What follows is in my experience.
The E-R model is a conceptual data model. It is independent of which technology you use to implement the solution. The conceptual data model is primarily useful for capturing in one place the result of analyzing the data requirements of an entire application, department, or enterprise. It's an analysis model.
The E-R model, as you state consists of Entities and Relationships. There are also attributes, which are characteristics of the entities or relationships. Attributes are described by data.
The relational model is a design model. It is, of course, most useful when the final implementation is going to be on a relational DBMS. It's also relevant, although less so, when the implementation is to be on some system other than a relational DBMS.
The relational model is composed of schemas, tables, columns and domains. Most writers add indexes to this list, although strictly speaking the indexes are about providing access to data, and not about modeling the data.
There is a rough correlation between tables and entities, and between attributes and columns. Relationships are generally expressed by the connection between foreign keys and corresponding primary keys. Many to many relationships require tables of their own, with two or more foreign keys providing the connection to the relevant entities.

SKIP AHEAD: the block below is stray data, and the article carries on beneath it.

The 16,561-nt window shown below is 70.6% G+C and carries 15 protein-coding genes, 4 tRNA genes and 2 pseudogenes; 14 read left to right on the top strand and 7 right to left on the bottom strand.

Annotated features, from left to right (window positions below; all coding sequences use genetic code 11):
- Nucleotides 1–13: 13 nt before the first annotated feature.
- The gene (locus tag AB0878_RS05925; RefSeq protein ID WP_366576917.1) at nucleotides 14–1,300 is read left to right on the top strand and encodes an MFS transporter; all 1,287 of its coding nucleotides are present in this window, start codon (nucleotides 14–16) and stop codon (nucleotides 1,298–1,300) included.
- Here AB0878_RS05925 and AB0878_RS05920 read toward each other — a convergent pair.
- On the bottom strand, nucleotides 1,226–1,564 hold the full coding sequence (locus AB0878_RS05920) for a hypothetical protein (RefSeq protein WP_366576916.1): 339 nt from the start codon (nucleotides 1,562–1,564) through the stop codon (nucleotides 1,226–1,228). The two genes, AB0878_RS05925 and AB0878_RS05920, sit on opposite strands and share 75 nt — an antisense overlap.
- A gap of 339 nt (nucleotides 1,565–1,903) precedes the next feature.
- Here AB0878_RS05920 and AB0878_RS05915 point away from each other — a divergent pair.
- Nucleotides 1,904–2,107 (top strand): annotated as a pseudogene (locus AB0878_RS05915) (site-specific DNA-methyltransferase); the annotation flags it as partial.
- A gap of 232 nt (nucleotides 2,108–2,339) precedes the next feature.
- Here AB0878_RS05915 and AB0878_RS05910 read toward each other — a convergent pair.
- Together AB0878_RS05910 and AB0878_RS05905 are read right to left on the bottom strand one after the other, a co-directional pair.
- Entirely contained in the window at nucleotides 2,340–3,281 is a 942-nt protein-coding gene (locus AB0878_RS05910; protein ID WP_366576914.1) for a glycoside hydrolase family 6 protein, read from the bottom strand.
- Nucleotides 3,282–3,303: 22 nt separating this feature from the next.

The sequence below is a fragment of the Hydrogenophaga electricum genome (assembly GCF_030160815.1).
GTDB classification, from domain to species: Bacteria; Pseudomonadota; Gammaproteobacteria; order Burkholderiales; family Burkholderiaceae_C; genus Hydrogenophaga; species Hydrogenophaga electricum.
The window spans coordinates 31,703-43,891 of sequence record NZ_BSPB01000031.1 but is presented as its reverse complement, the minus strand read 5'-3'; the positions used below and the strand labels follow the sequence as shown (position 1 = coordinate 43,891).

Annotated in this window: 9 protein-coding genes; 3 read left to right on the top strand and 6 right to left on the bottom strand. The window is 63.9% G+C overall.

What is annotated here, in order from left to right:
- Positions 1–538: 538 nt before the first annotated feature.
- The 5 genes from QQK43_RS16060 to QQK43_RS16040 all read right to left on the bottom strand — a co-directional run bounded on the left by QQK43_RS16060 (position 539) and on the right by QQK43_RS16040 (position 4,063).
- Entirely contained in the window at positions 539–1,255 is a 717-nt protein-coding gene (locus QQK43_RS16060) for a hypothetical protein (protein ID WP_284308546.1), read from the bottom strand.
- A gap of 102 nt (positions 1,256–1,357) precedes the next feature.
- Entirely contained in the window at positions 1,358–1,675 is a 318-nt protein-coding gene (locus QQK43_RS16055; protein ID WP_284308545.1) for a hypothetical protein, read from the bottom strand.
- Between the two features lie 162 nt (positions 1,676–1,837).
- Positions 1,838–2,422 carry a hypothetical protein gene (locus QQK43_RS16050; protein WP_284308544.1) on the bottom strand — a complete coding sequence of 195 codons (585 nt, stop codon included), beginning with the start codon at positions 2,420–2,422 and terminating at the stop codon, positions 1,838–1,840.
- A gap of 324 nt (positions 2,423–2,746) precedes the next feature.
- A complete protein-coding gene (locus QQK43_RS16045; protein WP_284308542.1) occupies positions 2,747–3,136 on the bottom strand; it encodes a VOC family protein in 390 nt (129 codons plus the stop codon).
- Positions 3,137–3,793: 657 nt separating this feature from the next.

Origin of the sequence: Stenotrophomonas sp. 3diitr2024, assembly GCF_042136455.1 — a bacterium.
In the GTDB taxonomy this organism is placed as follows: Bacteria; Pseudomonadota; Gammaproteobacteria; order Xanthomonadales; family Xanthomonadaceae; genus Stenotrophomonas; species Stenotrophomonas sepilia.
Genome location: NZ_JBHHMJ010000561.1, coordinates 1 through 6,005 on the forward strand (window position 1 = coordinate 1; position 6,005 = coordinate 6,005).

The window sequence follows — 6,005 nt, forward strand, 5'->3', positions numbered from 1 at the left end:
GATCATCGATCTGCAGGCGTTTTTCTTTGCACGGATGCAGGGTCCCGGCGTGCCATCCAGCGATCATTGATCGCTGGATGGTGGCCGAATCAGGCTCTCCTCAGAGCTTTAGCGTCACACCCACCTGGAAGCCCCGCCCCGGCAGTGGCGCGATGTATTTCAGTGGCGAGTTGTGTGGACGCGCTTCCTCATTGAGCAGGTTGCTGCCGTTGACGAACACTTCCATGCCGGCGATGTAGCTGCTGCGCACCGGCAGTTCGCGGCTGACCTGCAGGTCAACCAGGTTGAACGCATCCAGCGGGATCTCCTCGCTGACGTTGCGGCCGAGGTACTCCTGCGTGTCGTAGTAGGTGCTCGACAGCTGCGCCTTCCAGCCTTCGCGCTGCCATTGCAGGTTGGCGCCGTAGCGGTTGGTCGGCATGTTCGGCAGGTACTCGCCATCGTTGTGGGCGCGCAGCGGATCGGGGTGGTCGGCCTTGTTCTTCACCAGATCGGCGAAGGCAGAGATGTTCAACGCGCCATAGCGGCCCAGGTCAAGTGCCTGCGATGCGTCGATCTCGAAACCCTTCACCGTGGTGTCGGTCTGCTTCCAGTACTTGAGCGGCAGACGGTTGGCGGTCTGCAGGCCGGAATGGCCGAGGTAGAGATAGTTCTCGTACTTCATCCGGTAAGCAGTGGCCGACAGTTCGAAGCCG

There are CASE tools that can manage conceptual data models using E-R
logical or physical data models using Relational modeling (for the logical part). They can
even automatically generate a logical model from a conceptual model, or vice versa.
Hope this helps.
Ken wrote in message ...
>I have a few questions about database models...
>For a somewhat formal definition of the E-R data model, I know that an
>entity-relationship model consists of a set of objects entities and a set
>relationships among those objects. I can't seem to find a definition for
>the relational data model
Received on Sun Apr 30 2000 - 00:00:00 CEST